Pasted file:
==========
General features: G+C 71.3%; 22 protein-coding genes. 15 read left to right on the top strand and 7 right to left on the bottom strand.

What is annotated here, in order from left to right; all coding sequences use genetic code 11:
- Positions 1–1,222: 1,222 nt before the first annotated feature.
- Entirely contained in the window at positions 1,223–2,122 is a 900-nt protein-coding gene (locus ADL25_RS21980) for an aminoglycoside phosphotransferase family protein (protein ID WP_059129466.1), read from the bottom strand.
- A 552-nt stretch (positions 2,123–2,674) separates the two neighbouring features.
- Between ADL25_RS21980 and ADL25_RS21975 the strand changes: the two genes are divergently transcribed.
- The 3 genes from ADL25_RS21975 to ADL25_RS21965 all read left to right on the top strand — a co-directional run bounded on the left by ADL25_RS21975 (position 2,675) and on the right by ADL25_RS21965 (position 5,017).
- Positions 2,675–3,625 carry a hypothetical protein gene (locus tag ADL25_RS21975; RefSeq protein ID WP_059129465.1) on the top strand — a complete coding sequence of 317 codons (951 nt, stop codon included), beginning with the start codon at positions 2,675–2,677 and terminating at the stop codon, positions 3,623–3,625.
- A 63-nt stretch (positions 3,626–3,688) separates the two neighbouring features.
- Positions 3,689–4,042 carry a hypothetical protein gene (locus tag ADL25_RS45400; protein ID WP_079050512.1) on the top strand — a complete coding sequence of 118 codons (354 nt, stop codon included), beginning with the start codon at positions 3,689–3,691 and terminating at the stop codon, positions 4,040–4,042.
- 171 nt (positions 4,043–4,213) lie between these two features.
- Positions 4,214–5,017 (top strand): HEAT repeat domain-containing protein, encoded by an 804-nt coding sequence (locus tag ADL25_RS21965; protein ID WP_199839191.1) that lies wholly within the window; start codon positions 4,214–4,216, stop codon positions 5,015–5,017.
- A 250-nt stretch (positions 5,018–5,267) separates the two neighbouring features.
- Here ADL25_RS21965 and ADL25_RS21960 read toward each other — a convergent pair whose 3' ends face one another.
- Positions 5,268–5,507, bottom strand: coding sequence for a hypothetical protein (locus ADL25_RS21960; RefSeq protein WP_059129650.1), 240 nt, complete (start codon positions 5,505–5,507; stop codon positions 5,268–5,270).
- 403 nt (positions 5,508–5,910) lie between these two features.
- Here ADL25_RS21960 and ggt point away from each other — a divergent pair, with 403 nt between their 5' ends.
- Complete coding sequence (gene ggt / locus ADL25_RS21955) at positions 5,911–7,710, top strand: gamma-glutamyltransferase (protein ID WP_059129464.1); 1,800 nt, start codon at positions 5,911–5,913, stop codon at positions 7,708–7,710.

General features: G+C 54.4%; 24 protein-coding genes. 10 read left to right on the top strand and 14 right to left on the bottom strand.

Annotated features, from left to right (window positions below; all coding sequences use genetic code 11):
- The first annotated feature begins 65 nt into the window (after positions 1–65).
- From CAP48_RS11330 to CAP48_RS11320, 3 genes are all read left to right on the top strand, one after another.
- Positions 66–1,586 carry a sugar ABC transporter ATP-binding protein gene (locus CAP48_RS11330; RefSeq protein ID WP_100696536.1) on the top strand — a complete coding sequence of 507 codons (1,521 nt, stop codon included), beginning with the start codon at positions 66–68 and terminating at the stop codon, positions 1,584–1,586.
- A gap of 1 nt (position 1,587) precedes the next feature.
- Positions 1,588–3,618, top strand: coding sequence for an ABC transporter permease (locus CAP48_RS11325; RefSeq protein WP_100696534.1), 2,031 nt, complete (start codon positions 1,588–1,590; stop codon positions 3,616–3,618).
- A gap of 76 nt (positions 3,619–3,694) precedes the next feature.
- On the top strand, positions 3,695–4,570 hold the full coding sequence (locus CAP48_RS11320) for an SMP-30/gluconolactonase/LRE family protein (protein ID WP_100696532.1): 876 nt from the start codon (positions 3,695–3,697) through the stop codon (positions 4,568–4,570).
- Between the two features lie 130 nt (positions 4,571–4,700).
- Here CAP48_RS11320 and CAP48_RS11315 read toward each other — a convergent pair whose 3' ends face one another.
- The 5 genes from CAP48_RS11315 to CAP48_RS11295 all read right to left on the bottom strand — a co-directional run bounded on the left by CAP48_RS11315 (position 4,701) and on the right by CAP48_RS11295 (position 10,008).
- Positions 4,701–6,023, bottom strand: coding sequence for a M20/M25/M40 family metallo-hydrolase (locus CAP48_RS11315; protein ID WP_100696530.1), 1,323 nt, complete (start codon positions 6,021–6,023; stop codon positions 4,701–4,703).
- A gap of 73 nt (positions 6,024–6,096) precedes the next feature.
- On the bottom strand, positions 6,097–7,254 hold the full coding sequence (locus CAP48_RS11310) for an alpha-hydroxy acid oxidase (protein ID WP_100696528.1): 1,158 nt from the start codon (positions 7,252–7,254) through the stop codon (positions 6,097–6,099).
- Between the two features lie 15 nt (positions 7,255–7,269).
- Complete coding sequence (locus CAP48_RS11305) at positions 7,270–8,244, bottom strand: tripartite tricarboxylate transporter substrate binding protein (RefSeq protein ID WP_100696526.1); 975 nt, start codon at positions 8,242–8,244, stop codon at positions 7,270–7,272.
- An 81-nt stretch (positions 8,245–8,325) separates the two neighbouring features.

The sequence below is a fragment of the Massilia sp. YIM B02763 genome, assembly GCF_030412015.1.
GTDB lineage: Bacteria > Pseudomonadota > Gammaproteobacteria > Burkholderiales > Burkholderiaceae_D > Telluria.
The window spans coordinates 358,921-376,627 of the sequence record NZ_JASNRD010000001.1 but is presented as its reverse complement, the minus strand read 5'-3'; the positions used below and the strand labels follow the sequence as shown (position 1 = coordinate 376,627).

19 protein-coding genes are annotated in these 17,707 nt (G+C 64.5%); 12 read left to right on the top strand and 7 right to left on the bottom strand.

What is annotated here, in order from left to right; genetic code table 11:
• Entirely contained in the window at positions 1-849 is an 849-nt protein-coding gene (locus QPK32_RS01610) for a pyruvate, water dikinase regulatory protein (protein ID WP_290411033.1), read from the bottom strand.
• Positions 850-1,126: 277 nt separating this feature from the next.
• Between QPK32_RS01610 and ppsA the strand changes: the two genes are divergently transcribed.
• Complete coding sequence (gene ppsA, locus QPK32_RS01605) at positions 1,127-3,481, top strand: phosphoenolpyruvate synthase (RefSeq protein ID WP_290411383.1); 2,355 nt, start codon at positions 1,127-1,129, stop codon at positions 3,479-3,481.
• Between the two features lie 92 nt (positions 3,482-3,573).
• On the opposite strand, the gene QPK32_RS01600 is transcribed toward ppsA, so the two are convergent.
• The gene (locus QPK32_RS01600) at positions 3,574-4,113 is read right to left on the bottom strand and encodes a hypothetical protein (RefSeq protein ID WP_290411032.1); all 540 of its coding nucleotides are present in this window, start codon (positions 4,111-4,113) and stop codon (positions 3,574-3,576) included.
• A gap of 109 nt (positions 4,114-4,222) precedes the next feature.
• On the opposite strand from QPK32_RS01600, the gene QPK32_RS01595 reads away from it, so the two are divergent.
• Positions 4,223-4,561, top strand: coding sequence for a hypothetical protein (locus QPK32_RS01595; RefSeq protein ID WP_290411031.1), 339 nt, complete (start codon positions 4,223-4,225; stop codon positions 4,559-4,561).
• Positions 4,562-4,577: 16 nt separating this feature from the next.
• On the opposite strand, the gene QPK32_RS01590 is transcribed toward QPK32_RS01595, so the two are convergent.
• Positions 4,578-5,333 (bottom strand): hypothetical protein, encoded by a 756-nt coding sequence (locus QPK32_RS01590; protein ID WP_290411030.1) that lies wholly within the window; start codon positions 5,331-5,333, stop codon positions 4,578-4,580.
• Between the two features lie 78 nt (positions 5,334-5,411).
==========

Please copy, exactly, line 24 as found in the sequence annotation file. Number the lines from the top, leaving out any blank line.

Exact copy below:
- A gap of 1 nt (position 1,587) precedes the next feature.